Following receipt of 488 entries from 101 countries, three finalists have been chosen for this year’s prestigious St Andrews Prize for the Environment. The winner will receive $100,000 USD and the two runners-up will each receive $25,000 USD.
The Prize is a joint environmental initiative by the University of St Andrews in Scotland and independent exploration and production company ConocoPhillips, which aims to find practical solutions to environmental challenges from around the globe.
Sir Crispin Tickell, Chairman of the St Andrews Prize for the Environment Trustees, says: ‘The purpose of the Prize is to find and reward entrepreneurs who come forward with original and practical ideas for coping with specific environmental problems. Such ideas must be designed to lead to action, be realistic, realisable and easy to be replicated elsewhere taking account of their social and economic implications. The world faces an intimidating array of problems unknown to previous generations and we need to remember how small and vulnerable we are as members of a particular species in a particular environment at a particular moment in time. Let us enjoy that environment as long as we can. The ideas and projects generated by the Prize help us all to do so.’
The finalists’ presentations will be heard at a seminar at St Andrews University and the winner will be announced at a ceremony on Thursday, 1 May 2014.
This year’s finalists are:
Blue Ventures Madagascar: An integrated approach to conservation
This project is empowering coastal communities in southwest Madagascar to protect their marine environment and manage their resources sustainably by integrating holistic community-based reproductive health services within local biodiversity conservation initiatives
Along Madagascar’s southwest coast, semi-nomadic Vezo fishing people face extremely limited access to basic health services, with clinics located up to 50 kilometres from some villages.
Blue Ventures’ project addresses this by training female community health workers to offer voluntary counselling and contraceptive options in the community, supported by a wide-ranging programme of community education. The project coordinates closely with marine conservation and coastal livelihood initiatives, engaging women in octopus fisheries management and sea cucumber farming.
This integrated model allows better provision for families; improves food security, empowers women and boosts local conservation efforts by allowing populations to achieve a more sustainable balance with the marine ecosystems upon which their livelihoods depend.
Inga Foundation – Land for life programme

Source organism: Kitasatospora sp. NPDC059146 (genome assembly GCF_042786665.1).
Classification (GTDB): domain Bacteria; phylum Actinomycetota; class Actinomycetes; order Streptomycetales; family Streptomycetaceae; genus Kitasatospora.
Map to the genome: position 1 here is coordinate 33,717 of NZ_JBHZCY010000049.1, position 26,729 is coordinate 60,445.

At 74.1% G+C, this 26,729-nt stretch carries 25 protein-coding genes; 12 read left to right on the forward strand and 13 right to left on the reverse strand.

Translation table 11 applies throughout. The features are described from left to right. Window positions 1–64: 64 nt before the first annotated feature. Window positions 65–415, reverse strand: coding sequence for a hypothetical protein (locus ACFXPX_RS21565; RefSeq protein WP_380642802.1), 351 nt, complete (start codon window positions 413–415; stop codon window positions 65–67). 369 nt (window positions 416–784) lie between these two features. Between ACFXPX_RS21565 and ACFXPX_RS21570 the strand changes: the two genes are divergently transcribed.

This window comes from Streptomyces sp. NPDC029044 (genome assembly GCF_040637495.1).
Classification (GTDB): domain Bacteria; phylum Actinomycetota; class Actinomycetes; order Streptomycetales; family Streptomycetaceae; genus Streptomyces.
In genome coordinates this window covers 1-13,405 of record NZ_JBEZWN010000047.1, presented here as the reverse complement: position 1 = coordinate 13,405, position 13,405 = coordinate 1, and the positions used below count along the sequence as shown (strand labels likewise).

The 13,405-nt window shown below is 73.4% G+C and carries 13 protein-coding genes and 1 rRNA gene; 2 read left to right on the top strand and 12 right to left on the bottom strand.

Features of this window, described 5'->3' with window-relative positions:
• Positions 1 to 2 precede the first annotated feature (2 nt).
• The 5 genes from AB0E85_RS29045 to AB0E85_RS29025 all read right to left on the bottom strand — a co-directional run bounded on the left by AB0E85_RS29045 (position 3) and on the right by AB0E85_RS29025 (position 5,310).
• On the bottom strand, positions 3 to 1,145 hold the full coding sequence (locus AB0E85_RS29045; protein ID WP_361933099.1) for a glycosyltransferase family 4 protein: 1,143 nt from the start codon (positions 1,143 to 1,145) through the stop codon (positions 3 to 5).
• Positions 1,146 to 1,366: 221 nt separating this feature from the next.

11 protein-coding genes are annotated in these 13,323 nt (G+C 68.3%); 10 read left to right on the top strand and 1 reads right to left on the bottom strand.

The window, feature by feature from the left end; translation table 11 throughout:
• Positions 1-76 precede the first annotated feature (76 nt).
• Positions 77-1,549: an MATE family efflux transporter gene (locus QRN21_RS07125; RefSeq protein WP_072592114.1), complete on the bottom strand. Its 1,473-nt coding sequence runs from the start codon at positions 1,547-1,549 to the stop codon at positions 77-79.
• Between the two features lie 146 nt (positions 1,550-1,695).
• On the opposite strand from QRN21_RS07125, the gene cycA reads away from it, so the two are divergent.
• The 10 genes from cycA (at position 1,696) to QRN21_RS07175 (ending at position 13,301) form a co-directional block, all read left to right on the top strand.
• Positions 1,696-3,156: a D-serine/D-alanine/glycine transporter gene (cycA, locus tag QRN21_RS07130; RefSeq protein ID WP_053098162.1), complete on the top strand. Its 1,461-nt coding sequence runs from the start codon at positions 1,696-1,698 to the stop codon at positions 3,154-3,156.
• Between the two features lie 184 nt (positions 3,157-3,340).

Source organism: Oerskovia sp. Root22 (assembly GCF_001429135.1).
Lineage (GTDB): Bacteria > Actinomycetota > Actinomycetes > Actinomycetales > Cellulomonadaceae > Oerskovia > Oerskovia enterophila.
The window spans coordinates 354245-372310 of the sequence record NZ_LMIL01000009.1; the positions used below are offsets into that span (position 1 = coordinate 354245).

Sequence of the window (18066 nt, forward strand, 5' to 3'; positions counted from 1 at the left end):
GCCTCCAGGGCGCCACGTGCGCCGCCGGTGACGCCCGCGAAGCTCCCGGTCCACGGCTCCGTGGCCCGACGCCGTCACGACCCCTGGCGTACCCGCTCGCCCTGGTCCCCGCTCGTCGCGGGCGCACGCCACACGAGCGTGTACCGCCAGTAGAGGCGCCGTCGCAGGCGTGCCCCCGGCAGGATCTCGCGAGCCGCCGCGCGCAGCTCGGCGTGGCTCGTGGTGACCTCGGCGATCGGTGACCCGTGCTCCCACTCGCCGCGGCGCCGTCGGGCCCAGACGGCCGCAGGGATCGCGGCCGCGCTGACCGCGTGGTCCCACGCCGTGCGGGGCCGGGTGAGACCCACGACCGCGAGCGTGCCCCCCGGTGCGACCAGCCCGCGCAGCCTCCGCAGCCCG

This project aims to create sustainable rural livelihoods in tropical areas across the world, removing the need for farmers to slash and burn rainforests.
Worldwide, an estimated 300 million people rely on traditional slash and burn subsistence farming methods. Every year, each farmer clears a football pitch sized area of forest to create new nutrient-rich soil.
Inga alley-cropping is a tested and proven organic technique that, through the planting of Inga trees, enables an area of previously cleared, infertile land to regain the nutrients required to remain fertile, year after year.
Through providing farmers with hands-on training, Inga tree seeds and ongoing support to enable them to establish alley-cropping upon their land, the initiative creates a sustainable rural livelihood for farmers and their families, providing them with food security and the ability to grow cash-crops.
Reef Check – Empowering local communities to improve reef health
This worldwide project trains coastal community members, including fishermen, to scientifically survey the health of coral reefs and to create non-extractive businesses that can provide a higher income than fishing.
Coral reefs contribute enormous value via fisheries, boating, surfing, recreational diving and tourist beaches as well as providing a food source for hundreds of millions of people. Coral reefs are threatened primarily by overfishing, pollution and climate change.
The simple, innovative and scientifically rigorous Reef Check method pioneers the use of citizen scientists, trained and led by professional marine biologists, to recognise 30 easy-to-identify ‘indicator species’ to measure the health of the broader reef ecosystem.
After the initial trial, the project invited the fishermen themselves to survey the reefs they were overfishing, enabling them to see the problems and to seek solutions.
So far, Reef Check has trained thousands of volunteers to survey over 4,000 reefs in 90 tropical countries and has helped set up many ecologically sound and economically sustainable marine protected areas.